Vanderbilt University will further offset its carbon footprint by investing in the development of solar energy projects that will expand access to clean energy in the Southeast. A new, multiyear collaboration with Clearloop, a Silicon Ranch company, builds on Vanderbilt’s commitment to powering its campus entirely through renewable energy and maintaining carbon neutrality.
Vanderbilt’s investment will initially support a solar farm in Panola County, Mississippi, in the town of Batesville—a community at the intersection of the Mississippi Delta and the Appalachian foothills. This solar farm will provide access to clean energy to approximately 1,000 Panola County homes. Vanderbilt will receive the carbon offset credits for the life of this solar project, and it is expected to offset the university’s entire carbon footprint for fiscal year 2021–22.
Two more solar farms are planned as part of Vanderbilt’s collaboration with Clearloop.
“Our collaboration with Clearloop helps us multiply our environmental impact for years to come through visible investments that also bring economic development and health benefits to a community striving for innovation and opportunity,” said Eric Kopstain, vice chancellor for administration. “While we reduce our carbon emissions through our work with Silicon Ranch on our TVA Green Invest projects, and now Clearloop, we’re building a lasting legacy of clean energy access in the Southeast as we neutralize our remaining carbon footprint by investing in, and helping accelerate, a more equitable clean energy transition.”
Vanderbilt joins more than 30 organizations from across the country that have committed to support the first three solar projects in Panola County. Combined, the three projects will prevent more than 1 billion pounds of carbon from entering the atmosphere and generate enough renewable, cost-effective energy to power approximately 3,000 homes annually.
Clearloop provides carbon solutions that help organizations decarbonize areas in the U.S. that are under-resourced and have historically experienced the most negative economic, health and wellness impacts from air pollution and energy. Clearloop helps spur investment in new solar projects in areas with the highest sun intensity, coupled with the opportunity to displace the most carbon and clean up the electrical grid in socioeconomically under-invested areas. This quantitative measurement is known as emissionality, an innovative process that Clearloop pioneered.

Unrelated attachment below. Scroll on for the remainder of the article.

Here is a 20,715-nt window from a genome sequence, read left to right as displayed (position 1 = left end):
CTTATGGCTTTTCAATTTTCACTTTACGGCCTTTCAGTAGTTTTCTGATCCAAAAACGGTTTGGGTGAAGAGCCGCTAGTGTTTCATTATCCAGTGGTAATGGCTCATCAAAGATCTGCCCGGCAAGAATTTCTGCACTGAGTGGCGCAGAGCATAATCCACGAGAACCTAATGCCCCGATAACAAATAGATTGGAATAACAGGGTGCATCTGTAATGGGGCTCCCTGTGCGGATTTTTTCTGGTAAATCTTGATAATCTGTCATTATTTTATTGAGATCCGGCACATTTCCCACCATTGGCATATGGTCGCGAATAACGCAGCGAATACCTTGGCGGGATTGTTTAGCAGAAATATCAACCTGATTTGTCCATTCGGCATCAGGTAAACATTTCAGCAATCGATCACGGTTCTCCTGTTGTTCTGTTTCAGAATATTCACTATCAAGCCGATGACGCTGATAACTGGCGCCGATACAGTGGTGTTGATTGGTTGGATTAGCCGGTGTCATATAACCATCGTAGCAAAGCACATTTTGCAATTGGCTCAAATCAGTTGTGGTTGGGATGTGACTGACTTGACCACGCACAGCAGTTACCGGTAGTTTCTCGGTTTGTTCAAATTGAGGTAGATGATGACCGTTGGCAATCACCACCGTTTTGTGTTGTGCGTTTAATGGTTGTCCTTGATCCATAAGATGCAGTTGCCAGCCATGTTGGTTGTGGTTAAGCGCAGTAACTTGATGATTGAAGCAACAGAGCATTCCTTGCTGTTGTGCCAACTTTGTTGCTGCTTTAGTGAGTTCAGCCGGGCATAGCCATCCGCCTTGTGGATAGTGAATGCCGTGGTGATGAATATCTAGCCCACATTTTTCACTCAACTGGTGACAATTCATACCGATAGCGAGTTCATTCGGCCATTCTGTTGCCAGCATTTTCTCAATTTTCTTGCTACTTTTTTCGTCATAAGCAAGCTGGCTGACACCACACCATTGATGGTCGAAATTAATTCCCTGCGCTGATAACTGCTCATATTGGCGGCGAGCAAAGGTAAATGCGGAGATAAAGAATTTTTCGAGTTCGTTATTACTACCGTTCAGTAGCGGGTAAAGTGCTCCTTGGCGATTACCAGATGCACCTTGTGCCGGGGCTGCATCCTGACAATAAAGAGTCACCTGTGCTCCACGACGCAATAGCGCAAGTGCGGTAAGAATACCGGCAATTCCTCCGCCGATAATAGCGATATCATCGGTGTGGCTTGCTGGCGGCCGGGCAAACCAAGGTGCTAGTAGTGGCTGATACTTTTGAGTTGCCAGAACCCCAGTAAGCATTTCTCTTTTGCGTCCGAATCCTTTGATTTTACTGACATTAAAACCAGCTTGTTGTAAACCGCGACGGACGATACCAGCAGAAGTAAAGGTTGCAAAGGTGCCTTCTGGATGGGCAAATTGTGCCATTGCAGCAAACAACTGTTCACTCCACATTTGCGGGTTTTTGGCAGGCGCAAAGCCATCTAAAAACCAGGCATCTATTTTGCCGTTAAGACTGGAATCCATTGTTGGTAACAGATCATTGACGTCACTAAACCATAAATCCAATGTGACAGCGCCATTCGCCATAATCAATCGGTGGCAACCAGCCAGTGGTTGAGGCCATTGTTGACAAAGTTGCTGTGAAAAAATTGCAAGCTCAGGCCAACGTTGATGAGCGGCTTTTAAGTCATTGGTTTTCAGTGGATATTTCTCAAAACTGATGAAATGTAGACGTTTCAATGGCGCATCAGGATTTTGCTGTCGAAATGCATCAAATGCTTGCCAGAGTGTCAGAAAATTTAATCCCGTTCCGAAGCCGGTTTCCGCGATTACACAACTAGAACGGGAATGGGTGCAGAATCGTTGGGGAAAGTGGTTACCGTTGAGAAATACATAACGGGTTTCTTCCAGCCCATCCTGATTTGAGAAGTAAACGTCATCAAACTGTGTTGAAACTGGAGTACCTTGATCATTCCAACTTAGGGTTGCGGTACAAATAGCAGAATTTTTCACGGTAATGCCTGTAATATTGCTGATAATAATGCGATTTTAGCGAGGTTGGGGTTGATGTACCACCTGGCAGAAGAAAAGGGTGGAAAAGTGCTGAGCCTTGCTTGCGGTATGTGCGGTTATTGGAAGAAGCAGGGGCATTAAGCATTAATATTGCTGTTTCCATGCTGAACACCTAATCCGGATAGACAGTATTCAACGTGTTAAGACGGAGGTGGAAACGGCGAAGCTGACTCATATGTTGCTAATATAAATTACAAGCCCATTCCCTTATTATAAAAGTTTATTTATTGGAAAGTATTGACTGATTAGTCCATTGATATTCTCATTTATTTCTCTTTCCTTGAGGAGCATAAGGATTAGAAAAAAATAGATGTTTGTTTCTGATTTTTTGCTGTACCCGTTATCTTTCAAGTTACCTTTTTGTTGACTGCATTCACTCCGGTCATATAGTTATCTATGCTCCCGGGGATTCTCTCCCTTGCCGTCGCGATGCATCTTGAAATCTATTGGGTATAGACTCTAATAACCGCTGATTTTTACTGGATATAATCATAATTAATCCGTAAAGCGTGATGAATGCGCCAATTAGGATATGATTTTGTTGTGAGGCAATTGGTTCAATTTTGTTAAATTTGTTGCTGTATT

“We’re beaming with pride to collaborate with Vanderbilt, a university known for its cutting-edge research and embrace of innovation, to not only cut their carbon footprint, but do so in a way that directly and intentionally invests in an equitable transition to a decarbonized economy,” said Laura Zapata, co-founder and CEO of Clearloop. “We’re not only putting the science of emissionality into action by directing Vanderbilt’s investments to new solar projects in communities around the country where they can have the biggest carbon emissions reductions, but we’re building lasting relationships with the Panola County community, and communities like it, as we work together to use this clean energy infrastructure investment to help extend Vanderbilt’s reach. Vanderbilt is demonstrating climate and community leadership in action.”
Vanderbilt and Clearloop are working to develop a student internship program and exploring research and curriculum opportunities. Clearloop will support Vanderbilt’s academic and research mission with real-time data reporting and dashboards related to Clearloop’s solar projects.
The collaboration with Clearloop is the latest of several clean energy initiatives Vanderbilt has undertaken.
The university recently “flipped the switch” on the 35-megawatt Vanderbilt I Solar Farm in Bedford County, Tennessee, which was first announced in 2020. The location will offset approximately 70 percent of the university’s greenhouse gas emissions produced indirectly from electricity purchased from Nashville Electric Service and TVA. A planned second solar farm in Moore County, Tennessee, will supply enough renewable energy to mitigate the remaining 30 percent of emissions.
In 2021, Vanderbilt first achieved carbon neutrality decades ahead of its original 2050 goal by collaborating with Climate Vault, an award-winning nonprofit dedicated to reducing and removing emissions. Through Climate Vault’s model, Vanderbilt has neutralized nearly 300,000 metric tons to date and will help stimulate innovation in carbon removal technologies that eliminate historical emissions in our atmosphere—an essential step to slowing and reversing climate change.
“Our collaboration with Climate Vault has been a bridge to help us immediately neutralize our carbon footprint as we explored every possible avenue to directly reduce our emissions,” Kopstain said. “We look forward to fostering the market for new and tangible carbon removal technologies with our providers in the future.”